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Nursing Schools Directory

National directory of nurse education and training programs.

Learn how to become a CNA, LPN or RN in any state

Welcome to NursesLink.org where 100,000 students come every year to find information about nursing education programs!

We are committed to helping nursing students realize their dreams by providing them with complete and accurate school information, free training courses and scholarship opportunities. Newly licensed nurses are in heavy demand. Browse our directory of state-approved nurse training programs in every state to become a Certified Nursing Assistant (CNA), Licensed Practical Nurse (LPN) or Registered Nurse (RN). On our website you can find specific information about nursing schools, certification requirements, license test preparation, free training classes and employment trends in any city or state.

Top 5 Highest Paying States for Nurses

According to the latest data from Trusted Health dot com, average RN salary in 2024 is the highest in California. Coming in at a whopping $125,340/year, RNs in California are being paid 62% more than the national average. The second highest paying state for RNs is Hawaii at $111,070/year, which is an admirable wage. At number 3 we have Alaska at just under 6 figures, average RN salary is $99,110/year. The fourth highest paying state for Registered Nurses is the Big Apple, New York, averaging $96,170 annually. The fifth highest is Massachusetts with an average RN salary of $94,960 per year. While salary is only one consideration when choosing a career, it is important and should be factored into any career decision.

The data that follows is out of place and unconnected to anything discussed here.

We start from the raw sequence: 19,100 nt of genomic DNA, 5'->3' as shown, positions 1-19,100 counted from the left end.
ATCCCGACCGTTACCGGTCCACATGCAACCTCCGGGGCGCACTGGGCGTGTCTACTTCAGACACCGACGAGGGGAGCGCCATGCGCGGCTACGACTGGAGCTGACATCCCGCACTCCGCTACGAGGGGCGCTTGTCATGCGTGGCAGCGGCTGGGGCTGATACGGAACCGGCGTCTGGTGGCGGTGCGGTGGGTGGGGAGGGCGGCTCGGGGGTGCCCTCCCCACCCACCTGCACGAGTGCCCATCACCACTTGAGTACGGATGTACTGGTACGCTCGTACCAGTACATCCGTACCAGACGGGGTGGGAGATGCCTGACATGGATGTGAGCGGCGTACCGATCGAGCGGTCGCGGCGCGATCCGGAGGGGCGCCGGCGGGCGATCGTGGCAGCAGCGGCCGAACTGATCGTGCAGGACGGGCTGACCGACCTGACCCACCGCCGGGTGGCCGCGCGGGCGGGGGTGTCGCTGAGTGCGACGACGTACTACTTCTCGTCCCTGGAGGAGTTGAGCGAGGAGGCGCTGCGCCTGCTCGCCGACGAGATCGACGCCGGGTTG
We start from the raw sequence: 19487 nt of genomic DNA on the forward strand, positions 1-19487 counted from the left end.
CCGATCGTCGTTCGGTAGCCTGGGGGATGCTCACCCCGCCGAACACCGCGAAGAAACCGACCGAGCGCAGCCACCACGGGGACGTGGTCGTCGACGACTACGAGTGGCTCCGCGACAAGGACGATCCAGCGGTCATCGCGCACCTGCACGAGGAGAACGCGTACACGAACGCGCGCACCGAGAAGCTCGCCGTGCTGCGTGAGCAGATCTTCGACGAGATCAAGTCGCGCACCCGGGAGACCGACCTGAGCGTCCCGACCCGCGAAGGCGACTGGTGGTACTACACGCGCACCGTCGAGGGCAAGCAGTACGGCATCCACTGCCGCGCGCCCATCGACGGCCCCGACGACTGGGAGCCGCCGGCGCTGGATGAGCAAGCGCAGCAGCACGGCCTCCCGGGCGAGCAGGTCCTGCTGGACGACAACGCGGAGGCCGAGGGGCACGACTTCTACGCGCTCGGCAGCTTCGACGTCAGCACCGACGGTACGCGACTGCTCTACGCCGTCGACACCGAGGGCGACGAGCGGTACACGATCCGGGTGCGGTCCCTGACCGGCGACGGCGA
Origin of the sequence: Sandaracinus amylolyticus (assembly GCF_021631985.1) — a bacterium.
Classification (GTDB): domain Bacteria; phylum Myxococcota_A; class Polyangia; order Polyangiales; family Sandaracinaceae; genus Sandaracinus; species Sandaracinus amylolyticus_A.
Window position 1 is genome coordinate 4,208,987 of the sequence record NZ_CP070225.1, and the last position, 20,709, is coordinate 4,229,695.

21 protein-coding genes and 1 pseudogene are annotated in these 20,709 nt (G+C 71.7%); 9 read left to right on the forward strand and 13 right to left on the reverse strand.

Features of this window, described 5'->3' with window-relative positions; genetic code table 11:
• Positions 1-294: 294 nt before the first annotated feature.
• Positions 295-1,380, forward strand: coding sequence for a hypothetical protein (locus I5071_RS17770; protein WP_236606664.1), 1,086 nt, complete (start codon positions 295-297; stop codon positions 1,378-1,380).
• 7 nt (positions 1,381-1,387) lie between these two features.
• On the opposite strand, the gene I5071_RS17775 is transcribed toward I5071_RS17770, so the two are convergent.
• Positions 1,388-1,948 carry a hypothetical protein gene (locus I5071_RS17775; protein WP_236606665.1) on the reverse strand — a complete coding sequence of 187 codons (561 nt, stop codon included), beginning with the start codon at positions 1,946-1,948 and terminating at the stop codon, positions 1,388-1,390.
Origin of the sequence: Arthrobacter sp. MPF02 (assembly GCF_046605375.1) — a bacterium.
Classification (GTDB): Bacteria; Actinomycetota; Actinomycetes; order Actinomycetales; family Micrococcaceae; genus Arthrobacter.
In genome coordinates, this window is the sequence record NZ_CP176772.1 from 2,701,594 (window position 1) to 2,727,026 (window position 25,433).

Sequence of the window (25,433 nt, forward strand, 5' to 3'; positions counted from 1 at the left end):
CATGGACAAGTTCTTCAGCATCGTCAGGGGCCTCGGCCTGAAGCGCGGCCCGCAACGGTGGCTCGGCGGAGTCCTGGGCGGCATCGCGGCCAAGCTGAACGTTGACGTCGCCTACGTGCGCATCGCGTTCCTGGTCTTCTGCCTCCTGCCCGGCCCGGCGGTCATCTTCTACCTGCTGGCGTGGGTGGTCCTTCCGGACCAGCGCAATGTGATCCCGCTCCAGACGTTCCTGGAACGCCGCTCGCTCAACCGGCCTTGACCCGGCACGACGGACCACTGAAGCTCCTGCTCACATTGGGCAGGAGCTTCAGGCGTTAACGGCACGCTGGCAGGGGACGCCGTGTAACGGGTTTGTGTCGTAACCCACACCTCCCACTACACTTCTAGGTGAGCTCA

Latest Nursing News and Current Events

Top 90 Nursing Scholarships to apply for in March 2024

Registered Nurses at Top of Job Demand in Idaho

Discover Some of the Pros and Cons of Nursing

Nursing Workforce Fact Sheet

How COVID-19 Has Affected the Nursing Profession

The emergence of the coronavirus pandemic has produced a dramatic increase in demand for healthcare workers including nurses. During the last couple years many nurses and other health workers have fallen victim themselves to COVID-19 illness and death. Despite the risks involved, many nurses have stepped up and met the challenge with open arms and have remained on the front lines and even worked overtime to help combat the spread of COVID-19.

About 100,000 U.S. nurses abandoned the job in 2021, the largest exodus in four decades, according to an analysis in the journal Health Affairs. The nursing workforce plummeted 1.8% between 2019 and 2021 due to COVID burnout, early retirements and increased stress from existing staffing shortages exacerbated by the pandemic.” (HPAE, 2022)